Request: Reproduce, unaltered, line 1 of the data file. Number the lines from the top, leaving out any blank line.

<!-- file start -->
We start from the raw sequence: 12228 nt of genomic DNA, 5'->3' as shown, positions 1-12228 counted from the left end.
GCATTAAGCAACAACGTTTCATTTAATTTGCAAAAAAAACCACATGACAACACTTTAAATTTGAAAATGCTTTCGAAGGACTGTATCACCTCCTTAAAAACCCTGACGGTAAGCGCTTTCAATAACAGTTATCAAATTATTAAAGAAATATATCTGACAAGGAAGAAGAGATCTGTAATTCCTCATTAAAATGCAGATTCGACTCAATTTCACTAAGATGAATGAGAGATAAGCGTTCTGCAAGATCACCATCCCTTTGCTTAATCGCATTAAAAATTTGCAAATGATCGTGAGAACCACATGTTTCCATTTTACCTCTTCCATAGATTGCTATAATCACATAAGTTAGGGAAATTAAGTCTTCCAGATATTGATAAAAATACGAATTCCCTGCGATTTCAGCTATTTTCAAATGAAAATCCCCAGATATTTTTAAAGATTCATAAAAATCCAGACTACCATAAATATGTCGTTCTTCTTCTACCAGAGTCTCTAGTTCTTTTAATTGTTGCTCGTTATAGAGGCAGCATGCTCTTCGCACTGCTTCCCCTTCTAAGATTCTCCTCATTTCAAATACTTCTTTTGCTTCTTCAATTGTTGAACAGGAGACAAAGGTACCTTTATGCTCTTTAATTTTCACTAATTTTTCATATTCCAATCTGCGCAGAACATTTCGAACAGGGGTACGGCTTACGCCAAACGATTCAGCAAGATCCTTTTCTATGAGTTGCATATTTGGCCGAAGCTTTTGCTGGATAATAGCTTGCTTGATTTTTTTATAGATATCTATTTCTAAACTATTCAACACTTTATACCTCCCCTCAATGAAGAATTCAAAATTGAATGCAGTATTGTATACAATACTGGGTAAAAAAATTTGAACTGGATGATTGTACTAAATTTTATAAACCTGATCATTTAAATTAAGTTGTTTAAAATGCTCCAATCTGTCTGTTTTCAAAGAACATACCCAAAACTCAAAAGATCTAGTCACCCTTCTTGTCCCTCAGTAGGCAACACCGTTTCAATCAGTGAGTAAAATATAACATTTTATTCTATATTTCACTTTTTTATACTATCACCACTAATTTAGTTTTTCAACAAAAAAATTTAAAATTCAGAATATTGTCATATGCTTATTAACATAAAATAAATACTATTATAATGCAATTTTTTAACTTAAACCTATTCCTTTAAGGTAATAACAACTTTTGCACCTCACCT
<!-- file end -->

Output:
We start from the raw sequence: 12228 nt of genomic DNA, 5'->3' as shown, positions 1-12228 counted from the left end.